• Found in: Thermal and Statistical Physics course(s)

accessibility_new Kinesthetic

10 min.

Acting Out Current Density
Students, pretending they are point charges, move around the room so as to make an imaginary magnetic field meter register a constant magnetic field, introducing the concept of steady current. Students act out linear $\vec{I}$, surface $\vec{K}$, and volume $\vec{J}$ current densities. The instructor demonstrates what it means to measure these quantities by counting how many students pass through a gate.

• Found in: Static Fields, AIMS Maxwell, Problem-Solving course(s) Found in: Integration Sequence, E&M Ring Cycle Sequence sequence(s)

group Small Group Activity

30 min.

A glass of water
Students generate a list of properties a glass of water might have. The class then discusses and categorizes those properties.

• Found in: Energy and Entropy course(s)

assignment_ind Small White Board Question

5 min.

Representations of Vectors
Students each recall a representation of vectors that they have seen before and record it on an individual whiteboard. The instructor uses these responses to generate a whole class discussion that compares and contrasts the features of the representations. If appropriate for the class, the instructor introduces bra/ket notation as a new, but valuable representation.

• Found in: AIMS Maxwell, Static Fields, Surfaces/Bridge Workshop, Problem-Solving course(s)

groups Whole Class Activity

10 min.

Survivor Outer Space: A kinesthetic approach to (re)viewing center-of-mass
A group of students, tethered together, are floating freely in outer space. Their task is to devise a method to reach a food cache some distance from their group.
• Found in: Central Forces course(s)

group Small Group Activity

30 min.

Wavefunctions on a Quantum Ring
This activity lets students explore translating a wavefunction that isn't obviously made up of eigenstates at first glance into ket and matrix form. Then students explore wave functions, probabilities in a region, expectation values, and what wavefunctions can tell you about measurements of $L_z$.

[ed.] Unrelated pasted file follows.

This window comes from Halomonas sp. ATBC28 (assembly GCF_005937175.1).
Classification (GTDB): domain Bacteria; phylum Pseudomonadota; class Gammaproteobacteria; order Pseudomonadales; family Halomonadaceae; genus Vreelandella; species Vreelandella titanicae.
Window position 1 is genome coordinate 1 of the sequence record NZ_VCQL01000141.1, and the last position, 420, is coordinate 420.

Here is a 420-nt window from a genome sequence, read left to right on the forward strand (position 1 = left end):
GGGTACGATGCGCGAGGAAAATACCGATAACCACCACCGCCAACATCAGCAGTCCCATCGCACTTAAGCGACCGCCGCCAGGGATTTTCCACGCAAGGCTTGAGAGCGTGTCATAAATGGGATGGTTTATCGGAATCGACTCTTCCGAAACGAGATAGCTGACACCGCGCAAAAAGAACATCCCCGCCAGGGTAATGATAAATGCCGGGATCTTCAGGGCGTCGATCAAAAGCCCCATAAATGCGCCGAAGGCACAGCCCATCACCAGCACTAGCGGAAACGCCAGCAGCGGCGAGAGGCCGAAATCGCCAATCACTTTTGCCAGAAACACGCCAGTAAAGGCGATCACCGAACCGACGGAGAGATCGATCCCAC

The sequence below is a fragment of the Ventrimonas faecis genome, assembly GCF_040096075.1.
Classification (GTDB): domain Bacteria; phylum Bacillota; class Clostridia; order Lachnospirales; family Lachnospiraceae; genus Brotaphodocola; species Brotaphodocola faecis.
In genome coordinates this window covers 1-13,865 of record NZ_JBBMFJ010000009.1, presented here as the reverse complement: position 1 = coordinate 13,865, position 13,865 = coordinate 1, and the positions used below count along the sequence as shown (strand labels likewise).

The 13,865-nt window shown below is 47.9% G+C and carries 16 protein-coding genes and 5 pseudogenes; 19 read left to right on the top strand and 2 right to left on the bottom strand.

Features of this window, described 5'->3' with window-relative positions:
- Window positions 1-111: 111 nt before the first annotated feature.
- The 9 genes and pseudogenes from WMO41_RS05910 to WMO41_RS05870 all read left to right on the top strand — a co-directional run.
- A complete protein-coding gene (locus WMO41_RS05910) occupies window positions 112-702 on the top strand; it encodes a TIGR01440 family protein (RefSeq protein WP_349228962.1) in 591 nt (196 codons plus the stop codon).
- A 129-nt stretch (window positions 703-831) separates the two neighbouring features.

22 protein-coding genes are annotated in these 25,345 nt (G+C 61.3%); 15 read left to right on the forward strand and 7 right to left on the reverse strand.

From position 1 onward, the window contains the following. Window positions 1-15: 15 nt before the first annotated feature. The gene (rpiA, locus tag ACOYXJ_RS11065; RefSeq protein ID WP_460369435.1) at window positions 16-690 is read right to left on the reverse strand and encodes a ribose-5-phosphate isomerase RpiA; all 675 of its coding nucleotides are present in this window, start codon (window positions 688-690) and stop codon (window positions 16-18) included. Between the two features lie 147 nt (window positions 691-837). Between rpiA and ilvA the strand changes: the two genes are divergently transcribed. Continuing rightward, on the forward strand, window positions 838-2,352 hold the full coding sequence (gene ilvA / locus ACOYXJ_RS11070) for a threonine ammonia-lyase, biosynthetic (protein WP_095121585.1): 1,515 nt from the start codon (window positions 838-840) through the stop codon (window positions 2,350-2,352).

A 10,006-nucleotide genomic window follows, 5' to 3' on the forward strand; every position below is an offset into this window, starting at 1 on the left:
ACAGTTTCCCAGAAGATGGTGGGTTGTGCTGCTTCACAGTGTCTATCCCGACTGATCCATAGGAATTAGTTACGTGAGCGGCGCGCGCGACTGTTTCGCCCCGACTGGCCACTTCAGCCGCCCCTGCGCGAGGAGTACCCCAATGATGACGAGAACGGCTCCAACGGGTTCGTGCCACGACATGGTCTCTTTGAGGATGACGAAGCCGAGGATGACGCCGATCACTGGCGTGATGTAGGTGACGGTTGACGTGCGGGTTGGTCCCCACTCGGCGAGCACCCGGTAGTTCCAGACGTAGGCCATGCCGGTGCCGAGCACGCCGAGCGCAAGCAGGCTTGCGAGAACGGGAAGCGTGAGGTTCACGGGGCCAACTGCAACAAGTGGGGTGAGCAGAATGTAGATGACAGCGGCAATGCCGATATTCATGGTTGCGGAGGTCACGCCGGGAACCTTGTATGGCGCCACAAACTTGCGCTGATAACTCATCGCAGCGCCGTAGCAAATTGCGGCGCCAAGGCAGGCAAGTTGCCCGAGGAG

• Found in: Central Forces course(s)

group Small Group Activity

30 min.

Magnetic Vector Potential Due to a Spinning Charged Ring

Students work in small groups to use the superposition principle $\vec{A}(\vec{r}) =\frac{\mu_0}{4\pi}\int\frac{\vec{J}(\vec{r}^{\,\prime})}{\vert \vec{r}-\vec{r}^{\,\prime}\vert}\, d\tau^{\prime}$ to find an integral expression for the magnetic vector potential, $\vec{A}(\vec{r})$, due to a spinning ring of charge.

In an optional extension, students find a series expansion for $\vec{A}(\vec{r})$ either on the axis or in the plane of the ring, for either small or large values of the relevant geometric variable. Add an extra half hour or more to the time estimate for the optional extension.

• Found in: Static Fields, AIMS Maxwell, Problem-Solving course(s) Found in: Power Series Sequence (E&M), E&M Ring Cycle Sequence sequence(s)

face Lecture

120 min.

Students solve for the equations of motion of a box sliding down (frictionlessly) a wedge, which itself slides on a horizontal surface, in order to answer the question "how much time does it take for the box to slide a distance $d$ down the wedge?". This activities highlights finding kinetic energies when the coordinate system is not orthonormal and checking special cases, functional behavior, and dimensions.